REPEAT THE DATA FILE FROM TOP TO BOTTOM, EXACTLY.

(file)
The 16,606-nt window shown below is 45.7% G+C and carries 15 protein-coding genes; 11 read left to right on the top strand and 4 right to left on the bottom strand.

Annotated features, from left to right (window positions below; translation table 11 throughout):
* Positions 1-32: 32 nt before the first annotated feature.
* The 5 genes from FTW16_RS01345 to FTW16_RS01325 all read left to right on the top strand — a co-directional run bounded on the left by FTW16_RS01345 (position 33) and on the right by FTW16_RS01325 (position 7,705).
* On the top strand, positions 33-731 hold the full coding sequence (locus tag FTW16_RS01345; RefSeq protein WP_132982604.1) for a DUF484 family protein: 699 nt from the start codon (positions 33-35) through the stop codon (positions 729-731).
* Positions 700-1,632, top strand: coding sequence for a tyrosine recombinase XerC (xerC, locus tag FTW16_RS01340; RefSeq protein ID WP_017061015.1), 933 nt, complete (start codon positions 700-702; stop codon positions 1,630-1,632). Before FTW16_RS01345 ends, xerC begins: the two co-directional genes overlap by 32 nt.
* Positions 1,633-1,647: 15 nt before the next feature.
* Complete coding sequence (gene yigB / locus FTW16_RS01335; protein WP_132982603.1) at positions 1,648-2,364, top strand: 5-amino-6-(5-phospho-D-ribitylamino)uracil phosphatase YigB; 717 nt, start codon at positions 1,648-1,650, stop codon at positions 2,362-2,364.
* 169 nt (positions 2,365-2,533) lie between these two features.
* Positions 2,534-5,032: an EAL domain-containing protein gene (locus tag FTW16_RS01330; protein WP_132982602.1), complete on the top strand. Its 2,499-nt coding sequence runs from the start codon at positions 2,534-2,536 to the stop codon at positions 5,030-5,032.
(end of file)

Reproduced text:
The 16,606-nt window shown below is 45.7% G+C and carries 15 protein-coding genes; 11 read left to right on the top strand and 4 right to left on the bottom strand.

Annotated features, from left to right (window positions below; translation table 11 throughout):
* Positions 1-32: 32 nt before the first annotated feature.
* The 5 genes from FTW16_RS01345 to FTW16_RS01325 all read left to right on the top strand — a co-directional run bounded on the left by FTW16_RS01345 (position 33) and on the right by FTW16_RS01325 (position 7,705).
* On the top strand, positions 33-731 hold the full coding sequence (locus tag FTW16_RS01345; RefSeq protein WP_132982604.1) for a DUF484 family protein: 699 nt from the start codon (positions 33-35) through the stop codon (positions 729-731).
* Positions 700-1,632, top strand: coding sequence for a tyrosine recombinase XerC (xerC, locus tag FTW16_RS01340; RefSeq protein ID WP_017061015.1), 933 nt, complete (start codon positions 700-702; stop codon positions 1,630-1,632). Before FTW16_RS01345 ends, xerC begins: the two co-directional genes overlap by 32 nt.
* Positions 1,633-1,647: 15 nt before the next feature.
* Complete coding sequence (gene yigB / locus FTW16_RS01335; protein WP_132982603.1) at positions 1,648-2,364, top strand: 5-amino-6-(5-phospho-D-ribitylamino)uracil phosphatase YigB; 717 nt, start codon at positions 1,648-1,650, stop codon at positions 2,362-2,364.
* 169 nt (positions 2,365-2,533) lie between these two features.
* Positions 2,534-5,032: an EAL domain-containing protein gene (locus tag FTW16_RS01330; protein WP_132982602.1), complete on the top strand. Its 2,499-nt coding sequence runs from the start codon at positions 2,534-2,536 to the stop codon at positions 5,030-5,032.